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The Importance of Having a Life!

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Fanny VelizLife takes many unpredictable turns. This I know. As life would have it, for some reason, I have been doing a lot of casting lately. I find this a little funny, since I’m an actress and I get utterly nervous sometimes around Casting Directors and relate to them as the holders of the keys to the kingdom.

From doing all these casting jobs the universe has gifted me, I have learned a lot about the business of acting.  I get to see me in all those actors who bravely enter a casting room, begging for the job. And I’ve realized… That’s the big problem, as actors we become beggars!

Actor after actor, comes in to the room nervous. And we as casting directors can sense that (Wow I’m calling myself a casting director.) Explanations are given about what is needed during the audition, but actors are so nervous, so needy about getting the job that they don’t listen. Some of these actors I’ve seen, are my friends and I know they are talented and can get the job done, but once in the room all confidence goes out the window. All those classes and years of doing theater seem to vanish when a casting director simply asks “Tell us your name.” Of course there are those very few actors that come in the room, and you can tell they got it. They don’t NEED this job, they are pros and just very easily NAIL the audition. And casting directors love them, why because they WANT US TO GET THE JOB. Think about it, we make them look good, they need us not the other way around.

I started asking myself, why is that? Why are some actors so confident when they come into the audition? And then I started thinking back of the times when I have booked a role. Most of the times when I have gotten a part was because I walked in confident, knowing I’m good and I can get the job done. And it’s not because I’m full of myself, it’s because my life is full.

This is my theory, when your life is in order and you are content with everything outside of your acting career, then you don’t walk into a room with the weight of the world on your shoulder. When you have people who love you or a community that supports you, then it doesn’t seem as if not getting the job is the end of your dreams.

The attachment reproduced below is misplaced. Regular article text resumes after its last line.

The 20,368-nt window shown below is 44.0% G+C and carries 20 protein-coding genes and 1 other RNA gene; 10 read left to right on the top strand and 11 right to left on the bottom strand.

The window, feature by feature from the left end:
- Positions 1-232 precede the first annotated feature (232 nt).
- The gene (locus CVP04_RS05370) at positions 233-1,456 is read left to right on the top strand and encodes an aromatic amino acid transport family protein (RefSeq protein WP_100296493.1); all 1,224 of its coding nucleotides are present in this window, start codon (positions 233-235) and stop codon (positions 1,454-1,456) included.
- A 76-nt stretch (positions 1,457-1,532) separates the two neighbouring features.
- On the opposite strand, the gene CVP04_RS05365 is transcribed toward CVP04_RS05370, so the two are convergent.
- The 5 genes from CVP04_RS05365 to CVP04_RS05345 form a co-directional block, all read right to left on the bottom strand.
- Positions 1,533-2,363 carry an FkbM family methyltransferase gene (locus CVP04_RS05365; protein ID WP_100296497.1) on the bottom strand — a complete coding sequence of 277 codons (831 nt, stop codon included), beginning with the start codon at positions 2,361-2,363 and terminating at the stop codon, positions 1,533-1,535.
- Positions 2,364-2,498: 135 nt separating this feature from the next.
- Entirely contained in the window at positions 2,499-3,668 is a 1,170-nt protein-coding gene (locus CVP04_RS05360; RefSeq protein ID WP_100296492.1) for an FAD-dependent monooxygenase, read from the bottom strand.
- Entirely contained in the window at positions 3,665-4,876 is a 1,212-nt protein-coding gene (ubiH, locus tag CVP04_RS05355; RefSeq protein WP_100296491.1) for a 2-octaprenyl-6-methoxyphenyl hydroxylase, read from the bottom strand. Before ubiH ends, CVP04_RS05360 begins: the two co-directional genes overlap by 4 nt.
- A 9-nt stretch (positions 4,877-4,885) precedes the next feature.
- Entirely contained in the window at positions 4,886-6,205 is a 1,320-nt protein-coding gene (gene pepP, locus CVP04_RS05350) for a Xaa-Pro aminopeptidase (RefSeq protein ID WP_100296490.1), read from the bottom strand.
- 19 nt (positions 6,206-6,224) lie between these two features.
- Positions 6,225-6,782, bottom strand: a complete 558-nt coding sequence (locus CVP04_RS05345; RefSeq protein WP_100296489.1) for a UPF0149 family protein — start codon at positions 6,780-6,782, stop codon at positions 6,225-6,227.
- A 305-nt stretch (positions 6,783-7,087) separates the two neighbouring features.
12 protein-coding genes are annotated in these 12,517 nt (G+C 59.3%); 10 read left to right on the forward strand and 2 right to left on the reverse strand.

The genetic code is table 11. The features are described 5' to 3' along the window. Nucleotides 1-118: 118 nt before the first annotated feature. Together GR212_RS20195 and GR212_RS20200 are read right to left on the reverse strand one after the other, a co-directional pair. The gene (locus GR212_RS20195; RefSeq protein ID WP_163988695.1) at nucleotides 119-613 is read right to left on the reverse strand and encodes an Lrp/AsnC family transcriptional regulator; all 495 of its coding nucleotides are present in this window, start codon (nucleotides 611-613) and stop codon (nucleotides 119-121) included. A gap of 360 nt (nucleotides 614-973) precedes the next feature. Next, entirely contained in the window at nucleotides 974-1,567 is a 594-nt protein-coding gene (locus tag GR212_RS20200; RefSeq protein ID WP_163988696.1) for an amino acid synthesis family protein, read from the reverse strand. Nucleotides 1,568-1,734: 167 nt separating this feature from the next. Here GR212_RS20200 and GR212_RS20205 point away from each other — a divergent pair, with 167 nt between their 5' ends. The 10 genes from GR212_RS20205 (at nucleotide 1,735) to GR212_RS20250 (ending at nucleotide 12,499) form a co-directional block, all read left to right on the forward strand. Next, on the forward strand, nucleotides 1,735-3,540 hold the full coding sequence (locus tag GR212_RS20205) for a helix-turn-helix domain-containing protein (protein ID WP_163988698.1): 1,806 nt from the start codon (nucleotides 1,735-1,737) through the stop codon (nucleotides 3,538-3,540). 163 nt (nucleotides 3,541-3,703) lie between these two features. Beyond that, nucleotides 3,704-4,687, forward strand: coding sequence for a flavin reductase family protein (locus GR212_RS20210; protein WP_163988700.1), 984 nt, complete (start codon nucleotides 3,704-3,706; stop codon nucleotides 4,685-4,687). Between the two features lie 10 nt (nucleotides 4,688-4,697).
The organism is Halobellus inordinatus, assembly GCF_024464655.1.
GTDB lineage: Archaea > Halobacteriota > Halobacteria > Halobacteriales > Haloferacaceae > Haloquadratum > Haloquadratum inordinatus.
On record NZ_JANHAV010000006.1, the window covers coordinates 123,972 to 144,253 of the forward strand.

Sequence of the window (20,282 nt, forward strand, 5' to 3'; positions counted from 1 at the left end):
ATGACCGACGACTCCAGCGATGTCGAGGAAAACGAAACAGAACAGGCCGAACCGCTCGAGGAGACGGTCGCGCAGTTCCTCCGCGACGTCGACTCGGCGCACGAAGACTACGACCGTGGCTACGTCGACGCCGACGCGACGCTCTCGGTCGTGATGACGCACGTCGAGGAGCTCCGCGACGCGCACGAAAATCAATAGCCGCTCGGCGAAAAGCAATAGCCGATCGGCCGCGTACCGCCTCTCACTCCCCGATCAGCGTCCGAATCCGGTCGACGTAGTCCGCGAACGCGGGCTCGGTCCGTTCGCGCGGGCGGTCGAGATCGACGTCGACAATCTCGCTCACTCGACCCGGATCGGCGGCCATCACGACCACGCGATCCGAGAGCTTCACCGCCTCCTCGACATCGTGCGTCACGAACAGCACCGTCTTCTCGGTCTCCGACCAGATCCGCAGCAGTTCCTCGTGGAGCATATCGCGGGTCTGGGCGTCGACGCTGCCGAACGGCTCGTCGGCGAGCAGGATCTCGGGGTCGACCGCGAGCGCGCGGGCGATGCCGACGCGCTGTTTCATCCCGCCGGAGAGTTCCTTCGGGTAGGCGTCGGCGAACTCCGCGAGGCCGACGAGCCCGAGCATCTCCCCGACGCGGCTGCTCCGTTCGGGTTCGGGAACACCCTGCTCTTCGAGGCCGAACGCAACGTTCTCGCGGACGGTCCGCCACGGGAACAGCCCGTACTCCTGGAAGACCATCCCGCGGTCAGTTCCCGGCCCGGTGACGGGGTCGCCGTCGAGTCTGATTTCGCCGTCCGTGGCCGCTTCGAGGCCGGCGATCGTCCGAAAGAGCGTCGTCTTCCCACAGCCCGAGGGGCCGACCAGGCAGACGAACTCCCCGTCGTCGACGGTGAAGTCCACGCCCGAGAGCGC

I know I’m very lucky, because unlike many actors in this city, my parents live close to me. I also have two kids, so I have a constant reality check, taking place in my life. And sometimes when family is not enough, I take time to take care of my spirituality. I go to Agape or the Catholic church, I’m learning to meditate, I take workshops for growth and development at Landmark Education, I practice Yoga pretty consistently for over 2 years now, I go hiking, I spend time with my boyfriend and dear friends, and I volunteer for organizations that I believe in…In short I have a life.  Some of the most successful actors I know have full lives as well. Acting is not everything; it is something I chose to do. It’s so important to always remember, that being an actor or an artist is a choice.

So this is my advice to you, whether you’re an actor, filmmaker, writer, etc. Get a life. Get a life that makes you happy.  Have fun in that next interview because when you’re desperate it shows. And when you’re happy and fulfilled it shows too, and I don’t know about you but those are the kind of people I want to work with!

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About Fanny Veliz

Fanny Véliz, is an award winning filmmaker and actress. She writes, directs and produces short and feature-length films. She has appeared on television shows such as SOUTHLAND and independent films like the cult favorite WASSUP ROCKERS. Fanny is a citizen of both the United States and Venezuela and has created projects which offer new opportunities for Latino Americans to portray human characters with depth and texture beyond the stereotypes that are common in current entertainment faire. She has received several awards and recognitions for her work. Fanny attended the University of Colorado and is the mother of two delightful boys. Her latest project is her award wining Homebound feature film. Homebound is a film that aims to transform the conversation about Latinos in the media and offers a heartfelt human story about what it means to struggle with real problems in the United States. It was funded in part through crowd-funding campaigns as well as multiple fundraisers. The film is currently on the film festival circuit.